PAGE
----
The Island In the Sky – Pt 6

The Edge of the World

Previously, the boy is traded to an English sailing ship. Finally back among his own people, he begins to feel hope that he might find his friend and make it home. However, he learns that the captain is embroiled in a vendetta with his arch nemesis, Captain Joyce…

The boy was confined below the deck for a day, for a violent storm turned the sky to black, and the rain fell in torrents. The wind came on them so suddenly it swept the Valantis low into a valley where the crew had to fight through the night to douse the canvas before they struck ground. They were all of them sleepless and exhausted when they finally brought her into a mountain alcove and moored her to a cliff. Then rain beat against the deck; lightning split the sky; the wind howled through the rigging; the storm lashed the mountains of Antaria with a vengeance. The streams and rivers were swollen, and the trees were bent with the fury of the wind. The boy bent over a bucket and retched, for the horrid swaying of the ship beneath his feet made him terribly sick. But when the storm broke, and the boy found his way to the land of the living once more, he looked out from the bow at the quiet world to which he’d been confined, and realized it was pleasant. The air smelled clean. The mist was rolling back from granite crags that bordered a clear blue lake where the crystalline sky and haggard clouds reflected in its surface like a mirror; and everywhere was the smell of damp evergreens and the clean feel of a world made new after a heavy rain. 

 “We’re two days late now,” said the captain morosely. “I fear Joyce may already be ahead of us, and if he’s already in the headwaters of the Rift we’ll be hard pressed to win it back from the guns of the iron beast.”

The ship’s gunner, a man named Billy Harrack, just laughed. “Captain, we’re the faster, and we ain’t short on powder or shot.” 

 “Just the same,” answered the captain. “I’d rather not meet Joyce again so soon. When the wind picks up we must raise all canvas and pull hard for the Rift.” 

 They weren’t long in the waiting, and soon the ship was climbing once more; then the helmsman brought them around and pointed the bow at the pinnacle mountains that marked the horizon like a line of ragged teeth. 

 They ran before a strong wind the rest of the way. The boy would’ve liked to see what sort of land was Antaria, the lost world, but they were often in the clouds, and all he could make out below were vast empty fields of white that must be clouds. He caught glimpses of ragged mountain ranges at times, however, and once or twice he saw rivers wending their way through dense jungles. But when the stars were hanging low over their heads, the lookout cried out, “Rift ahead!” The boy, who’d been sound asleep in his bunk, leapt out of bed to see about the commotion; and, coming on deck, he could see before them by the pale light of the moon that the obsidian spires were come very near and were standing only just a few leagues distant, looking horrid and great and black and foreboding. The crewmen who were near pointed out the low pass between the sheer mountain peaks, and they said, “See, the Rift passes through those, and on beyond is the Passage of the Moon where the Indians believe the Farlong flew in their hundreds many years ago.”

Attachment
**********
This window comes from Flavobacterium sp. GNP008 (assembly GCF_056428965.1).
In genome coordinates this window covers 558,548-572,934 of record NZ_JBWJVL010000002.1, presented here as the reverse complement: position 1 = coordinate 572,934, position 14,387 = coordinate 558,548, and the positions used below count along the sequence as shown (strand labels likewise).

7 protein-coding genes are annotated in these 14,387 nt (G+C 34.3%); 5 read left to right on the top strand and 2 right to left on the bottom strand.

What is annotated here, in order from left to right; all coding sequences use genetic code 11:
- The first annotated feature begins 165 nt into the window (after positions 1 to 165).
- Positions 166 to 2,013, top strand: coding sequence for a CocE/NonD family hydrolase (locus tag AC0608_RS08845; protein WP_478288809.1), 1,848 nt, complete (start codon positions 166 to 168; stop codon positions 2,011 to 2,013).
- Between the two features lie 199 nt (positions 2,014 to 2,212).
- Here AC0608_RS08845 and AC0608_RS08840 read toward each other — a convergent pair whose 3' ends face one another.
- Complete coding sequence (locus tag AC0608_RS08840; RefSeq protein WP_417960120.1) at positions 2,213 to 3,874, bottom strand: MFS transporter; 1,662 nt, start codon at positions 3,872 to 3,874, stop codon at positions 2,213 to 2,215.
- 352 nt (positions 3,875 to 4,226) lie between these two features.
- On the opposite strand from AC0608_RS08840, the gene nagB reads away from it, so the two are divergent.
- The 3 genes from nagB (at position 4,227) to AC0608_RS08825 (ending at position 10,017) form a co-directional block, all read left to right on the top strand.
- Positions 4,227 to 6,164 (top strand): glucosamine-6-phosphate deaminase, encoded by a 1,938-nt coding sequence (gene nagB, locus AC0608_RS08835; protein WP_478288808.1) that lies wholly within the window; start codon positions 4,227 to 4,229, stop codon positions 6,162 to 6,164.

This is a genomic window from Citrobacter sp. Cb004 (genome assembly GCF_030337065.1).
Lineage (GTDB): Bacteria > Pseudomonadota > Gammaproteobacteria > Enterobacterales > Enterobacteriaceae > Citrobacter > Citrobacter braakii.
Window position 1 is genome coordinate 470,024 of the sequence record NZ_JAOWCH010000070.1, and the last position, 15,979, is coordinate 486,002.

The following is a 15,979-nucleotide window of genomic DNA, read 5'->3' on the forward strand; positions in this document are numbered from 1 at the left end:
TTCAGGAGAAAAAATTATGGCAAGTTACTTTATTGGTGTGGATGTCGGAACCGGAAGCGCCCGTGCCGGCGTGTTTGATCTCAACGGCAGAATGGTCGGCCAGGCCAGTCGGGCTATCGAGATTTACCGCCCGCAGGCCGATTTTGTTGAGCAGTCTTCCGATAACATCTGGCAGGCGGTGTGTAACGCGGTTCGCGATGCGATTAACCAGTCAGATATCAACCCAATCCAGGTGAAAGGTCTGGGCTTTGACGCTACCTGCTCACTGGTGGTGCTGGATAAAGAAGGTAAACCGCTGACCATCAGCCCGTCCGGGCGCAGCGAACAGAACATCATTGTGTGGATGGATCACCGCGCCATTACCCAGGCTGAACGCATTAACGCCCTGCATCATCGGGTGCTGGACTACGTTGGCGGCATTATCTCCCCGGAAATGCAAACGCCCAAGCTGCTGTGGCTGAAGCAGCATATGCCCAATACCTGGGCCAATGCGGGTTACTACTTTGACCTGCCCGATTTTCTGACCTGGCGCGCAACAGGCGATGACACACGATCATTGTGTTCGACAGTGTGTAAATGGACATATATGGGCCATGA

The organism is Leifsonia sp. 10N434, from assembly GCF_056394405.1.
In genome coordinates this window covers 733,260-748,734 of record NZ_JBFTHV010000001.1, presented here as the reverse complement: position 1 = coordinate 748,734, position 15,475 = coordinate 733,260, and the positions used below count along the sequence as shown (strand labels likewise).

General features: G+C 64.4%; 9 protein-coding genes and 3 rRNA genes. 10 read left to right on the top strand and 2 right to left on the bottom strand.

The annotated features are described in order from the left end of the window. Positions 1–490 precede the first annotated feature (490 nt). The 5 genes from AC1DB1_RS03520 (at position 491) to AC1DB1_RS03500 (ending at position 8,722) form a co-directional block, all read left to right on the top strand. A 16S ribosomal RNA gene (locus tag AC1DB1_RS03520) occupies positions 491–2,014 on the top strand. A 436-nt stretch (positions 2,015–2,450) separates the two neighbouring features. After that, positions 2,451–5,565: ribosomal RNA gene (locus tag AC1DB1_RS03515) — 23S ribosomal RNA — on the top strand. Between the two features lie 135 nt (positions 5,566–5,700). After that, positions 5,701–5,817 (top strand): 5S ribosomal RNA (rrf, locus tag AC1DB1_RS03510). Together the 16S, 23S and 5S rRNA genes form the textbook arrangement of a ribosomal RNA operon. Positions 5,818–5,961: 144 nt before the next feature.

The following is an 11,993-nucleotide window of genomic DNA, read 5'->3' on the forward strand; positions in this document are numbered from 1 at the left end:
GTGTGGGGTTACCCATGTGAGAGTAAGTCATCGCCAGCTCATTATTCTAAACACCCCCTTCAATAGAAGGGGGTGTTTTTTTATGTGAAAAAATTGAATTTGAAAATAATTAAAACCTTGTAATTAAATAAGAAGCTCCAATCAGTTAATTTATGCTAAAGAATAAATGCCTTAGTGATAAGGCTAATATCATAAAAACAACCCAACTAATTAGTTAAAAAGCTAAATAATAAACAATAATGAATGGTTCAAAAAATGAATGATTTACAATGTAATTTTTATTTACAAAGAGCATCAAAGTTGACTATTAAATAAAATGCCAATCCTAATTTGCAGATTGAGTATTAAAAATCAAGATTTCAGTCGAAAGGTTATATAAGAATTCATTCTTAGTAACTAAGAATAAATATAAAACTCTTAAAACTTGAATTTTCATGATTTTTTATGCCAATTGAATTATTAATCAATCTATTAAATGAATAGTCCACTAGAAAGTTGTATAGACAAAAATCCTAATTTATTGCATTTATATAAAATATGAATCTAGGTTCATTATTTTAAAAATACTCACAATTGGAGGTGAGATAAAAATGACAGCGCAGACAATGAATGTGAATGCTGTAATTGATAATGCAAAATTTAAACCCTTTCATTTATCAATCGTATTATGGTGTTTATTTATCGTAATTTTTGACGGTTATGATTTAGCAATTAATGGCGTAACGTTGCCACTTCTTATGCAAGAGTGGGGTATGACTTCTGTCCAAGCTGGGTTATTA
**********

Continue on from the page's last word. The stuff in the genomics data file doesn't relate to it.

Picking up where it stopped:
Captain Colder stood next to the helmsman, and when the boy climbed to the poop deck, the two were scanning the dark horizon and the night-shaded valleys below them. “If Joyce is here he can’t hide his ugly ship,” said the captain. “That pig is too big.” 

 “But there’s so much space,” said the boy quietly to himself, for there were hundreds of valleys and heaths and hillocks and bogs running every which way; and even a great steamer could be sitting just beyond the next hill and still be out of sight for some time. 

 “And if he ain’t here then where is he?” asked the helmsman, “for I ain’t seeing nothing but the black spit of the Rift cliffs and all that empty ground down there we’ve already crawled all over the last time.” 

 They were apprehensive, the boy thought. He didn’t understand why until the boom of the guns far below shook the night. It sounded like thunder in the air, and he could see the canon flash across the valley and much below them. 

 “Hard to port and evade the devils!” cried Colder at once. “Bring us around for a broadside, Sir!” Before the sailor could answer he was already descending the steps three at a time, shouting, “To your stations, men! Full mast and man the guns!” 

 The boy trembled: he was going to be in a battle, and that was terribly exciting. He rushed to the bulwark to watch the canons flashing in the dark. Erickson was there, the cook watching the gauging shots below stolidly. “Don’t worry, son,” he said. “They’re much too far off to hit us yet. They’re only checking the distance.” 

 “Is it Joyce?” asked the boy. 

 The sailor nodded. “The devil’s own are sitting down their in their iron beast shooting volleys at us, thinking they’re so tough behind their shell. Just you wait till we get in for a broadside, and then we’ll see how thick those plates really are. We’ve beaten her back twice and I doubt she’ll take another.” 

 “Will they try to take the Rift?” asked the boy. 

 “Undoubtedly!” answered Mister Erickson. “Joyce has been trying to get that bloody thing into the stream ever since he found it! But we hold the higher ground, and that heavy beast won’t make the climb while we’re here—come now, move away from the rail and below, for we’ll be coming in for a volley soon.” 

 The boy did as he was told, and when they were below on the gun deck in the close quarters of the ship, he watched in fascination at the men who were loading the guns and pulling them to. But he had only a moment, for Mister Erickson shouted, “Bring a powder keg, son! No idle hands on the deck, or Mister Harrack will have your hide!” 

 The boy had never served aboard a sailing ship, let alone a war ship, and the work was uncommon to him. But it took little skill to haul the kegs and shot to the gunners, and he fell into a routine, feeling now at last like his life had some purpose to it. He kept at his task until all the canons were readied. Although he could see nothing through the portholes now, the battery chiefs  were watching the night passing by outside, and their raised hands were enough to tell him plainly that they were nearly within range. He waited with bated breath; then the voice of Mister Harrack shouting “Fire!” rang out through the deck, and the guns answered so loud that the boy was shaken to the planking, his ears pounding with the concussion. 

 They loaded and fired the guns three more times before a halt was called. In the dark the boy looked around at the stony faces of the sailors. They were used to the life, he realized, and it affected them little; he, on the other hand, was badly shaken. How many runs and raids had those men made, and here he was, a boy from Norward – oh, what a hardened criminal! – and he shaking in his boots.